• I don’t see where your being blamed for the data loss by your boss? Who exactly is blaming you? Seems like it’s your IT coworker? Why are you worried about their statement? Do they have the power to fire you? – Donald Mar 18 at 12:26
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    @Donald PM is blaming me of the problem. I trust my boss and my company. I have no fear of being fired. I just want to be 100% sure that I've done everything correctly and I want to know if I need to be prepared in a special way for the call – Jack Jack Mar 18 at 13:03
  • I don't know if it would affect anything, but is there any standard verification process for changing features? Like is there any chance that they could claim that you didn't follow proper procedure for implementing the change? (maybe it's time to discuss that with the company too?) One scenario I imagine is where someone else gets access to the email, and is requesting the feature be removed for nefarious purposes. I know at least one situation where someone tried to do this with their contract billing address; but the client thought something was off and called to verify first. – JMac Mar 18 at 17:09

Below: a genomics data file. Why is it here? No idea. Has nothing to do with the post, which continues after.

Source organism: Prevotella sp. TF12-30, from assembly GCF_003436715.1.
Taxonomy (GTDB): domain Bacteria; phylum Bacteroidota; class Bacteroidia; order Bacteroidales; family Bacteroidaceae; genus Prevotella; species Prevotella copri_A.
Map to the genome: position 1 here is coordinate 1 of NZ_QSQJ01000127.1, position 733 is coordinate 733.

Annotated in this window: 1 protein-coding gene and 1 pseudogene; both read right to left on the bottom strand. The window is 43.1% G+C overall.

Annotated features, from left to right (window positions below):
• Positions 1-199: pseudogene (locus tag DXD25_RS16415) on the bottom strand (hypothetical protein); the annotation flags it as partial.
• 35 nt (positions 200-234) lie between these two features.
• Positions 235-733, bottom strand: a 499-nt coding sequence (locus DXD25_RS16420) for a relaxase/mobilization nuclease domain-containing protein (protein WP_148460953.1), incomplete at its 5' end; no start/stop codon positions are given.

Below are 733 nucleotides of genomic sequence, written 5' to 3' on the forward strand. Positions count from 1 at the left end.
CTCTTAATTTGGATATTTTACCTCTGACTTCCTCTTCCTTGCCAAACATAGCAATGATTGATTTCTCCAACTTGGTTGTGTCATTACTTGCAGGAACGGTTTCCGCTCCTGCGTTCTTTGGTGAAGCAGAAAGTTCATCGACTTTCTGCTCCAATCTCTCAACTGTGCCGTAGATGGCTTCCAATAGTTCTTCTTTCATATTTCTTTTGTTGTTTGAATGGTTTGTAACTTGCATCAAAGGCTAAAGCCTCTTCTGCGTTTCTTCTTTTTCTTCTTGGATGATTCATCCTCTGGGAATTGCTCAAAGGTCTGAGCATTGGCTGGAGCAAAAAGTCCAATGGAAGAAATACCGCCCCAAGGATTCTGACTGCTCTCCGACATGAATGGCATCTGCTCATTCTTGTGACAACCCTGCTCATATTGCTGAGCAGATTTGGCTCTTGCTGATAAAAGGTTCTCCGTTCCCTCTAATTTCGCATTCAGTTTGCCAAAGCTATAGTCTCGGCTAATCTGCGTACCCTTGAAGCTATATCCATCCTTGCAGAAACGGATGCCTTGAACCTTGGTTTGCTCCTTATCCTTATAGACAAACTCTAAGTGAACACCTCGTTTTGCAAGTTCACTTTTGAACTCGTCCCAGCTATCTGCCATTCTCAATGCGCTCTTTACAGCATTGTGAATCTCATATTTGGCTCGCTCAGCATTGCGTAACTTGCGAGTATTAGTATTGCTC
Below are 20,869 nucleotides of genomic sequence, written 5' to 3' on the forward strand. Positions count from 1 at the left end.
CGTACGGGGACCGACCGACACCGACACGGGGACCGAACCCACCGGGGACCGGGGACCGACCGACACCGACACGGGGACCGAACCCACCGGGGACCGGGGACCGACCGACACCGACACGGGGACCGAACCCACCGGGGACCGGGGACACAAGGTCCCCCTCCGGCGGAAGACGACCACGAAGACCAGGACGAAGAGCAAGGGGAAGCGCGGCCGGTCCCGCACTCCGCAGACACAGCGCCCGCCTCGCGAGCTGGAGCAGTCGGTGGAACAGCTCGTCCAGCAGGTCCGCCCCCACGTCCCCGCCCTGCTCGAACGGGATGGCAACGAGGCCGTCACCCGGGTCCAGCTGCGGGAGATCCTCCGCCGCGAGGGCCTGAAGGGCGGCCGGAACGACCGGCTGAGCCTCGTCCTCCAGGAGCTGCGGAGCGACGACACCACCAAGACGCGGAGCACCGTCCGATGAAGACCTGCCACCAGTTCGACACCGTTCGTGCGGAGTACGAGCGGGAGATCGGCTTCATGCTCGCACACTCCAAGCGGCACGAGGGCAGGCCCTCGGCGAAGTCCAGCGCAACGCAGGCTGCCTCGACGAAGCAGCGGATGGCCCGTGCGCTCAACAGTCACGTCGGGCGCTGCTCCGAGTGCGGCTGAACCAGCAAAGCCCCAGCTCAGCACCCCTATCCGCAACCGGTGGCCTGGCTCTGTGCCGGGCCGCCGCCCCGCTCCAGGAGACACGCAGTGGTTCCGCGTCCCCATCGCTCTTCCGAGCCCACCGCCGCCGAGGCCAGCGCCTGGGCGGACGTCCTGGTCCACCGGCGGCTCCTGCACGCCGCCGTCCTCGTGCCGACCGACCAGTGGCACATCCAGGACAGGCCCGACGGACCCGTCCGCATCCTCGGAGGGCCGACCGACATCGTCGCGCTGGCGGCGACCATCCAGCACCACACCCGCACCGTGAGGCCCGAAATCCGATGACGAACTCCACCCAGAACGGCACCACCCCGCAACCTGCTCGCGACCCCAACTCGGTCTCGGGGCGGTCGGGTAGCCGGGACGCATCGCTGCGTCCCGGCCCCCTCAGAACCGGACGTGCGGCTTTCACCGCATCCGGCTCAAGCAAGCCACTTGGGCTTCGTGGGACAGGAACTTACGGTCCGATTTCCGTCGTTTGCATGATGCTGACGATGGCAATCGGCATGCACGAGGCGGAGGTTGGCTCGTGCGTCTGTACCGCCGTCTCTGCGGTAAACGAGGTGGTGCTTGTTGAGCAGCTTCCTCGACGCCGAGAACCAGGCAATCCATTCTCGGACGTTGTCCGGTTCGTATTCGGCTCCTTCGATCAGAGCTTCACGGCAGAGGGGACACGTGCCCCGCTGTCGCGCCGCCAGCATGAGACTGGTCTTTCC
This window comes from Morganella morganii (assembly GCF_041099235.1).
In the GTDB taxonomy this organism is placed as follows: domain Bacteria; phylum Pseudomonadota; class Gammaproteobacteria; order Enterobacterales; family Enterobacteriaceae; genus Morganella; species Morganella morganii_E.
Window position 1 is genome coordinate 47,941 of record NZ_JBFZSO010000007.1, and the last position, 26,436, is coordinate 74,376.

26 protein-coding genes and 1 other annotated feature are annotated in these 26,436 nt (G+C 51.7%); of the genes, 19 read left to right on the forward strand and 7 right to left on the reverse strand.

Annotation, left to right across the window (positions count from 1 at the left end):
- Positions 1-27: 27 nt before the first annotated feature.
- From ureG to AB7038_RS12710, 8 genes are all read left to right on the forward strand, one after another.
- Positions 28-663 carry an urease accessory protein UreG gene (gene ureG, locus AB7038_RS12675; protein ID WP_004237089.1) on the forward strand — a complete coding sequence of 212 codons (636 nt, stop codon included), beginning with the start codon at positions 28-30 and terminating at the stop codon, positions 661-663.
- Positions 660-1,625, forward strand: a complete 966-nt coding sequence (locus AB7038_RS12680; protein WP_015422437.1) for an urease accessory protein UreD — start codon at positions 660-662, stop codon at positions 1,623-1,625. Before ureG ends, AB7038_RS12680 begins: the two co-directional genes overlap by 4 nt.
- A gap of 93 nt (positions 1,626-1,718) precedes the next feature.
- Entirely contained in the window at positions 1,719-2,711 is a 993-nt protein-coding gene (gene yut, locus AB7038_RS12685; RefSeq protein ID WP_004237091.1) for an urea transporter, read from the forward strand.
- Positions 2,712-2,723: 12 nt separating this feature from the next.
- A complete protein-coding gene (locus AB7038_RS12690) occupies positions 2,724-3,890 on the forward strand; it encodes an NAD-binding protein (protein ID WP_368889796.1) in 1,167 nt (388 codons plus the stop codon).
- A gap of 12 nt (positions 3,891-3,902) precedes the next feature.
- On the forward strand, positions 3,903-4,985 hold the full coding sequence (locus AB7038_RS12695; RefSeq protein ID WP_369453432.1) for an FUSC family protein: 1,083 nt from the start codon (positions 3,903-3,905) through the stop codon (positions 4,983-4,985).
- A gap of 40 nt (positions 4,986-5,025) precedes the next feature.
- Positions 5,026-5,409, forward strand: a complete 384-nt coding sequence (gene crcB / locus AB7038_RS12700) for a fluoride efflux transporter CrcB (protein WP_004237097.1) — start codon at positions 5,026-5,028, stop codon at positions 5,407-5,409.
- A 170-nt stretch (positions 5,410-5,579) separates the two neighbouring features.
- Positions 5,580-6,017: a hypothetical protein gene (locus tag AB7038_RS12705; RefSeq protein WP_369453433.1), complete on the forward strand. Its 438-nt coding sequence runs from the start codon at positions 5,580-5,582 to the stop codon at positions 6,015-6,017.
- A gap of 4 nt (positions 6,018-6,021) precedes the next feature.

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    Is there some doubt or dispute that this "very unprofessional" email is real and legitimate (i.e. sent by PM) ? Emails are easy to fake. – fraxinus Mar 18 at 20:00
  • @JMac when a change in features on project requires a code change, a document is required in order to go ahead with the request. When a configuration change is required an email with the proper recipients is enough. Here we were in the second scenario, so the email was the appropriate way to ask, standard procedure was followed – Jack Jack Mar 19 at 7:30
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How can I be fully prepared for this important call and cover my back? How should I behave during it?

Sounds like your boss has it covered.

Talk it over with your boss. Ask her if there's something else you should do as preparation. Then follow her lead.

Bring your notes to any meeting. Only use them when your boss asks you to do so.

Don't be defensive. Act like you have done everything asked of you in spite of your professional recommendations - because that's exactly what happened. Indicate that you continue to be happy to do whatever is requested.